The HNA (2001, 2005a) outlines the current demographic profile of the population of Northland and through epidemiological analysis quantifies trends in morbidity and mortality. This information informs operational planning around the provision of both treatment and public health services. The HNA benchmarks disease and injury rates of Northland residents with other DHB areas, and hence identifies areas requiring greater attention. Sub-regional analysis reveals inequities across Northland residents, most notably life expectancy gaps between Māori and non-Māori. Within the HNA, these inequities are located within a wider context of restricted access to the social and economic determinants of health for many residents and the recognition that poor lifestyle choices continue to contribute to the growing prevalence of diabetes, obesity, cardiovascular disease and cancer.

HNA analysis is both strongly quantitative and bio-medical in its perspective.

This pattern is adopted consistently by DHBs across the country, to enable funders to quickly identify the major (illness) priorities they might invest in (Northland DHB, 2005a, p. 3). The HNA authors concede there are considerable information gaps within their analysis and note the difficulty and expense in addressing these gaps, as at times data does not exist or cannot be usefully broken down to a local level. Kaupapa Māori measures and indicators to track health status are not currently included within the HNA.

A companion document of the HNA, the DSP (Northland DHB, 2005b) describes the high-level intentions of how Northland DHB intends to address the health needs of its residents over a five-year period. In accordance with the NZPHDA, intricate to its development is a consultation process of public meetings, supplemented by a written submission process to enable community and provider engagement. Key frameworks utilised within the plan include the Ministry’s reducing inequalities framework (2002g) and leading for outcomes models (Ministry of Health, 2007b) and a locally adapted prioritisation framework.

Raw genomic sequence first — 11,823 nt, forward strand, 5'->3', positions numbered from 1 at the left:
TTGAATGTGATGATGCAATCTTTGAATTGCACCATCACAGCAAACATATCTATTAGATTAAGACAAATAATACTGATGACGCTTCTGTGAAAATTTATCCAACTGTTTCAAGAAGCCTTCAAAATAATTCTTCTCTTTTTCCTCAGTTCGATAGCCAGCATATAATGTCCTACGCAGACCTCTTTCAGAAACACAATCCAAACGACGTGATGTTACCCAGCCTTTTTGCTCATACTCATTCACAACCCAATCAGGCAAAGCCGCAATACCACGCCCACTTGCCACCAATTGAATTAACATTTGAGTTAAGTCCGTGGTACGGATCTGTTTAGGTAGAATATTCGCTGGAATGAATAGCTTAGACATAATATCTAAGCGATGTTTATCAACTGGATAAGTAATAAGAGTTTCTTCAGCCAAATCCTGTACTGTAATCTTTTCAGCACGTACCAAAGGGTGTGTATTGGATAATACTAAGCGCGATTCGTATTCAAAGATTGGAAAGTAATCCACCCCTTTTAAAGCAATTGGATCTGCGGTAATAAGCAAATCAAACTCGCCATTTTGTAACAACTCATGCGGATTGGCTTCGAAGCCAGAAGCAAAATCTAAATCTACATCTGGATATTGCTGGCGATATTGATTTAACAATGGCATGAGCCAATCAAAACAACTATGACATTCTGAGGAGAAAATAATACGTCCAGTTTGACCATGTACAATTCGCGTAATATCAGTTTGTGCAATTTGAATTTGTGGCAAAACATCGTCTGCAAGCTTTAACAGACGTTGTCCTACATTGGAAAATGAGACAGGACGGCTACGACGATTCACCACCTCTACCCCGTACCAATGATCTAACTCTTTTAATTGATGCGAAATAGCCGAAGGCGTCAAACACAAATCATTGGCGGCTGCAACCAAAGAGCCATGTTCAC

Northland DHB has identified both a set of strategic priorities (diabetes, cardiovascular disease, cancer, oral health and elective services) and several population subgroups with high health needs (Māori, Pacific peoples, children and youth and older people) as the focus of their DSP. Particular reference is made within the DSP of the importance of promoting healthy eating and physical activity as a vehicle for preventing and managing chronic disease. The importance of healthy lifestyles and reducing inequalities is highlighted throughout the plan with no further detail provided on how this might be achieved. Healthy public policy is mentioned in the context of oral health, but the remainder of the plan is largely silent in regards to public health.

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The DSP reiterates the commitment of Northland DHB to Te Tiriti and the Treaty and to fulfilling its statutory responsibilities to Māori. To achieve these ends the Northland DHB identified a variety of strategies to improve Māori health aligned to He Korowai Oranga (A. King & Turia, 2002) and the Whakatātaka series of action plans (Ministry of Health, 2002h, 2006c). These strategies aim to significantly reduce the life expectancy gap between Māori and non-Māori by 2015 and involve including Māori in health system planning and delivery at all levels. They aim for equitable resource allocation for kaupapa Māori programmes and for any new or expanded initiative and tracking health status and service use by ethnicity to enable effective monitoring.